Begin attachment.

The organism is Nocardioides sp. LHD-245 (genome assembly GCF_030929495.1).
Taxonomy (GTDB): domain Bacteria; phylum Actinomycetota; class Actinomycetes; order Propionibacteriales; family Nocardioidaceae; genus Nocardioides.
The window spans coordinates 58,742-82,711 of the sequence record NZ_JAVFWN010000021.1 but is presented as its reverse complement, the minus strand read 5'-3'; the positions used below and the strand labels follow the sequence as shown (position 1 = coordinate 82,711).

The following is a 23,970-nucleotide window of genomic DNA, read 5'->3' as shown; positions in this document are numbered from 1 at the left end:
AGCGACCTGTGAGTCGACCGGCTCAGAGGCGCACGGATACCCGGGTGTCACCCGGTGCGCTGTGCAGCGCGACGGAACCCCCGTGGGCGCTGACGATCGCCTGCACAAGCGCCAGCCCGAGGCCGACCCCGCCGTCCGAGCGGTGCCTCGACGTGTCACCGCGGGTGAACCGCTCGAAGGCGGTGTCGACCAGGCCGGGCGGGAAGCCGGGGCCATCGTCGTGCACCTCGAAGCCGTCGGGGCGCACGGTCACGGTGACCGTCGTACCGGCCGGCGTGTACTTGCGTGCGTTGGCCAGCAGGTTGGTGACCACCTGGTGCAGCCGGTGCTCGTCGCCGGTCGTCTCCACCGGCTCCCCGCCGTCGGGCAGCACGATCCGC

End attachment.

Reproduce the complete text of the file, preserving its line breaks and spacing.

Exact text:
The organism is Nocardioides sp. LHD-245 (genome assembly GCF_030929495.1).
Taxonomy (GTDB): domain Bacteria; phylum Actinomycetota; class Actinomycetes; order Propionibacteriales; family Nocardioidaceae; genus Nocardioides.
The window spans coordinates 58,742-82,711 of the sequence record NZ_JAVFWN010000021.1 but is presented as its reverse complement, the minus strand read 5'-3'; the positions used below and the strand labels follow the sequence as shown (position 1 = coordinate 82,711).

The following is a 23,970-nucleotide window of genomic DNA, read 5'->3' as shown; positions in this document are numbered from 1 at the left end:
AGCGACCTGTGAGTCGACCGGCTCAGAGGCGCACGGATACCCGGGTGTCACCCGGTGCGCTGTGCAGCGCGACGGAACCCCCGTGGGCGCTGACGATCGCCTGCACAAGCGCCAGCCCGAGGCCGACCCCGCCGTCCGAGCGGTGCCTCGACGTGTCACCGCGGGTGAACCGCTCGAAGGCGGTGTCGACCAGGCCGGGCGGGAAGCCGGGGCCATCGTCGTGCACCTCGAAGCCGTCGGGGCGCACGGTCACGGTGACCGTCGTACCGGCCGGCGTGTACTTGCGTGCGTTGGCCAGCAGGTTGGTGACCACCTGGTGCAGCCGGTGCTCGTCGCCGGTCGTCTCCACCGGCTCCCCGCCGTCGGGCAGCACGATCCGC